Food delivery startups have gone from hot to sizzling since the coronavirus pandemic started. Already popular across hundreds of cities in Europe, self isolation restrictions brought the convenient idea of ‘restaurant quality’ food at home to the forefront of more people’s minds. After a momentary dip in confidence due to sanitation worries, these comet-like companies quickly corrected their course and are continuing along the path of stellar fast-growth.
If we look at the top players on the leader board that were founded in the last 10 years in Europe, then Glovo, Deliveroo and Delivery Hero are right up there. With millions of users, 30K+ employees, combined funding rounds worth billions, and all three having hit unicorn status, there’s no stopping them.
But how exactly do they shape up when compared right next to each other? How many countries and cities are they available in? What services do they offer and what fees are involved? To get a handle on the comparison, we’ve made a short table to see them side-by-side.
Delivery Hero was founded in 2011 in Berlin by Niklas Östberg. He has since grown the company into a massive 25K+ person team of 100 nationalities over 5 continents, with around 1.5K employees in their Berlin HQ alone. They are currently the largest global food network (outside of China), operating in 40+ markets and over 600+ cities.When it comes to funding, the German company has closed a total of 16 rounds, totalling around €4.3 billion. In addition, they’ve acquired more than a few food delivery startups across Europe, such as Foody in Cyprus, to expand their reach internationally. When we interviewed founder Niklas about what sets them apart, he mentioned their local approach; operating via a number of local brands around the world they’re able to adjust to each local market. Today, it was announced that Delivery Hero will likely be accepted into the DAX, a stock index of Germany’s most valuable publicly traded companies.
Deliveroo was founded the following year, in 2012. This London-based team has since grown to a team of 5K+, operating in 13 countries and over +200 cities. The team has closed 9 funding rounds, with the last being a Series G round in May 2019, from Amazon, which it funnelled into more personalised for its users and creating more flexible, well-paid work for riders. The total raised by the startup is now approximately €1.2 billion, with it being no secret that this company has also achieved unicorn status. Regarding acquisitions, the company has made the news in recent years, for example by acquiring Scottish software company Cultivate to improve payment processes. In particular, it’s also worth mentioning that Deliveroo offers discounts for users if they order from restaurants closer to home, as well as using machine learning algorithms to optimize routes, overall allowing riders to complete more deliveries per hour and increase earnings.
Glovo is the baby of the trio, founded in 2015 in Barcelona. Despite having the smallest of all teams with +3K employees, the team has still managed to expand to 22 countries and 400+, more than its older counterpart Deliveroo. The startup has closed 9 rounds, securing in total approximately €435.2 million, the smallest amount of all three companies. Their latest funding was indeed raised in December 2019 as a Series E round, securing their spot as the second unicorn in Spain. They similarly strategise their global expansion through a number of acquisitions, such as when they recently entered the Polish market by acquiring Pizza Portal. Unique aspects to mention about Glovo is their diversification from just food delivery to also grocery, alcohol and pharmacy delivery – with the latter proving exceptionally popular throughout the pandemic.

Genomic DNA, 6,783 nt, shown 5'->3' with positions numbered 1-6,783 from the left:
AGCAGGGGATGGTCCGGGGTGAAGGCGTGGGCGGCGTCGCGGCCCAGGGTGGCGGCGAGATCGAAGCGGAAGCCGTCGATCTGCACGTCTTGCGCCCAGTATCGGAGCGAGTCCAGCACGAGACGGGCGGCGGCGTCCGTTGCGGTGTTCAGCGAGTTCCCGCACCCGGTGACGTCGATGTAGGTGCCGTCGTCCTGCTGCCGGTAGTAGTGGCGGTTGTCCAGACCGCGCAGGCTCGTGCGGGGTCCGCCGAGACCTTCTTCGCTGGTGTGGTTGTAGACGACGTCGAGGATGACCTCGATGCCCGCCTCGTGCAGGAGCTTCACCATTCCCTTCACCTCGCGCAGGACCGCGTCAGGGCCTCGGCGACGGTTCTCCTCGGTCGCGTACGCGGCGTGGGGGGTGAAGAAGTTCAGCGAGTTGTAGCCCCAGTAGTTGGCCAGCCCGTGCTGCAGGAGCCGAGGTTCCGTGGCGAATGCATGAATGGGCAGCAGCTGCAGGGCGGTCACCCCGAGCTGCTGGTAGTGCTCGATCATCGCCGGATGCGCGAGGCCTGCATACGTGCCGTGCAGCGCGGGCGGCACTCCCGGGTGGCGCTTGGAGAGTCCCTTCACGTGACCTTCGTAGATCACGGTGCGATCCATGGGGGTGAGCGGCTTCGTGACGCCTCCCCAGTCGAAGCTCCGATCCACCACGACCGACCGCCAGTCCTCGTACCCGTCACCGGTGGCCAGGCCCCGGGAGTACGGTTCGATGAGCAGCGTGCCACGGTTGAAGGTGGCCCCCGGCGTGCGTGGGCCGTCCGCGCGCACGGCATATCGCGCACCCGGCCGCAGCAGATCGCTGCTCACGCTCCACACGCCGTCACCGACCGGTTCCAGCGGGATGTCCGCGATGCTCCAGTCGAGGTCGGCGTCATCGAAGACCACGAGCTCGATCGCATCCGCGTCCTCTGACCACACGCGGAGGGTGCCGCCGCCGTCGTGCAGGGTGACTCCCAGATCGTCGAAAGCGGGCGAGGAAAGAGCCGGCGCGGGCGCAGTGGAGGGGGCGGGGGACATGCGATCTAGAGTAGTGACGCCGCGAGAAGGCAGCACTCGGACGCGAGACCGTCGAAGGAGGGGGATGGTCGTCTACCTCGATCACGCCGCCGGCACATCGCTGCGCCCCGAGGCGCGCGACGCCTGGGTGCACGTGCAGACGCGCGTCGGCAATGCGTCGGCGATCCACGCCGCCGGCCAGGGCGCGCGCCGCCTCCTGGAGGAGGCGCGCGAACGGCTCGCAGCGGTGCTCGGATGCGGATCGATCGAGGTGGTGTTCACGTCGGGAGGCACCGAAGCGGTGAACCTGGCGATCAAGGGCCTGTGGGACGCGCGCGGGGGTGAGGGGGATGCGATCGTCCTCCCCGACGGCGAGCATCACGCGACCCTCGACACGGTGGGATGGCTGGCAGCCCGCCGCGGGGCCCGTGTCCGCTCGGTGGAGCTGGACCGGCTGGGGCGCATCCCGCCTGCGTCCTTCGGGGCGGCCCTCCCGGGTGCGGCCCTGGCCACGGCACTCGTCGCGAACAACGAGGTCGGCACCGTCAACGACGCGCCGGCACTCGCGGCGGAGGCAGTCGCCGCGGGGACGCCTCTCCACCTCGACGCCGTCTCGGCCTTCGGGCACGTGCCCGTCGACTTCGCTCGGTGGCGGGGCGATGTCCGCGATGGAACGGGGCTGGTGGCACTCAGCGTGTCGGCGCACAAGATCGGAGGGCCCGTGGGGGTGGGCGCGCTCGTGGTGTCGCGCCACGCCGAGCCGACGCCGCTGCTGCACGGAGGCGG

Giants like US-based Uber Eats (2014, San Francisco), and Europe-based pioneers Just Eat (London, 2001), and Takeaway.com (Amsterdam, 2000) were on the scene 5-10 years before these three came around. In addition, in the past few years there has been a whole host of newbies on the block, including weekly meal package startups and delivery-first dark kitchens. We recently created a list of 10 food delivery startups smashing it in 2020, if you’d like to know more. In addition, ride-sharing startup Bolt recently joined the food delivery scene. In 2019, they launched their app ‘Bolt Food’, which is now present in 12 countries.
Finally, we can’t talk about food delivery startups without touching on the news surrounding rider working conditions. Questions have arisen over the ethical nature of labour conditions after strikes and court cases have repeatedly hit the news. Freelancer contracts that offer riders no holiday or sick pay, technical difficulties or mishaps resulting in just a few euros after hours of work, and public-facing roles in coronavirus times are just a few of the issues raised. As these startups continue to grow at a fast pace, they will certainly need to resolve these issues as European and national regulations start to catch up with them.
Secondly, even though restaurant food delivery is certainly a huge trend, the coronavirus pandemic may have just set off a parallel movement that could be serious competition: zero waste grocery boxes for cooking at home. As we discussed recently with the co-founders of The Mindful Chef, with people now more than ever focused on health, wellbeing, and their environmental impact, ordering a restaurant food at home might not continue to be the smart choice. In this case, it could be down to these leading startups to employ measures like more dark kitchens to guarantee even faster delivery for the services they already provide. In addition, they could diversify into these new sectors, for example with grocery drop-off or courier services, something the Glovo has already launched with (so far) huge success.